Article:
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December 9th, 1999

[8:00 AM] Microsoft Once Again Demonstrates Its Ability To "Innovate"
by Staff

Microsoft shows their innovation yet again with some announcements surrounding their new streaming media and digital video efforts. According to a C-Net article, Microsoft has stumbled upon the incredibly innovative concept of giving their upcoming Media Player update a brushed-steel interface. Even more innovative, Bill Gates, Microsoft's Chairman, announced the company would be including consumer oriented digital video editing software in Windows 2000. According to C-Net:

Streaming media technology promises to offer a better experience on the Internet and improve worker productivity, but Microsoft first has to make it easier to use the technology first, Gates admitted. To that end, Microsoft demonstrated an upcoming version of Windows Media Player that allowed users to speed through an event such as a lecture by automatically taking out pauses in a speech and cataloguing changes in the presentation so that users can skip to specific segments of an event.

The new version will also feature a revised graphical interface that looks like a television with a brushed metallic face.

Gates also demonstrated for the first time how the upcoming version of Windows for consumers will have software that will make video editing easier. The software automatically takes video and automatically separates it into segments for editing based on pauses on the tape and scene changes. Users can drag and drop scenes they want onto a "storyboard" representing the final edited version that can be sent over the Internet, representatives said.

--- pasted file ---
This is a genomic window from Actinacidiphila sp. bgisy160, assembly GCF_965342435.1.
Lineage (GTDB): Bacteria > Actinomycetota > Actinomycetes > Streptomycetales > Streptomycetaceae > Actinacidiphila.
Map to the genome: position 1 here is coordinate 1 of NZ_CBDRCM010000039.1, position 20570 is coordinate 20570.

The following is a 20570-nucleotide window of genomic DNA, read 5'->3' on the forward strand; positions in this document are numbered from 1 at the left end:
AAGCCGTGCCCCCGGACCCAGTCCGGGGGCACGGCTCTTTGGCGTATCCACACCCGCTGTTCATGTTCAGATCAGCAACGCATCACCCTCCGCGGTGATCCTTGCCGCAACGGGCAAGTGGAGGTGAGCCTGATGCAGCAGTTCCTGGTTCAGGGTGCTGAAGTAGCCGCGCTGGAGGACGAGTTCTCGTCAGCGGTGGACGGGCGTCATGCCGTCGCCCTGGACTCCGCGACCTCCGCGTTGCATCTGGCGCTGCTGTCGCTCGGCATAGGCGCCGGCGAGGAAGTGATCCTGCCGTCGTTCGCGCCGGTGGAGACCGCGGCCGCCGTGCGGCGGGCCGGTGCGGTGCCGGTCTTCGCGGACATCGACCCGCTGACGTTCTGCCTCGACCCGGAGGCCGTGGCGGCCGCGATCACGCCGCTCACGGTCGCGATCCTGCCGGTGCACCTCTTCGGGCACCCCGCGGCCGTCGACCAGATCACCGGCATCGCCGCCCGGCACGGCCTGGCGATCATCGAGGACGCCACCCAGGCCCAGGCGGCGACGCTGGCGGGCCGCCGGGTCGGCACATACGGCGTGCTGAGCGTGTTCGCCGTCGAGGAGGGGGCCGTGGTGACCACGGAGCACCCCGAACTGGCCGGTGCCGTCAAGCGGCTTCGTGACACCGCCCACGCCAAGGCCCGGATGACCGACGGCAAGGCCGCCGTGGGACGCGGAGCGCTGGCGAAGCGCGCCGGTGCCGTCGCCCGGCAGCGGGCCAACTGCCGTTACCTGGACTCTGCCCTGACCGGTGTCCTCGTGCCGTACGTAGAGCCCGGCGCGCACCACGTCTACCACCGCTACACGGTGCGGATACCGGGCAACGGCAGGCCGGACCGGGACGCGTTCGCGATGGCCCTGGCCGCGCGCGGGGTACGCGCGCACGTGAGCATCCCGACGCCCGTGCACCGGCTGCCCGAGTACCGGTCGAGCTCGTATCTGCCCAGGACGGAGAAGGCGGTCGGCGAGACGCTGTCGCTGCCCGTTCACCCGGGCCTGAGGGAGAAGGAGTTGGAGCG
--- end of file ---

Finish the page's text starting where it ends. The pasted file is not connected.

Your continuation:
More information on Microsoft's Innovation can be found at the Freedom To Innovate web site.

Thanks to Mike S. for directing us to this article.

The Mac Observer Spin: Miserable Sods. This is another fine example of Microsoft aping the truly innovative technology companies of the world. While we have not seen the new interface for the Media Player, it certainly sounds like the interface Apple uses with the QuickTime Player and Sherlock 2.

Microsoft's consumer video effort also sounds a lot like iMovie that Apple includes with the iMac DV and iMac DV Special Edition.

Microsoft can scream til' they are blue in the face that they have to retain the "freedom to innovate," but it doesn't change the fact that they have created almost nothing of their own. Microsoft would be on more truthful footing if they were trying to protect their right to include technology and ideas found in other companies' products. Certainly they have the right to develop their own consumer video editing software, they should simply spare us the farce of claiming they are innovating while doing so.

Microsoft



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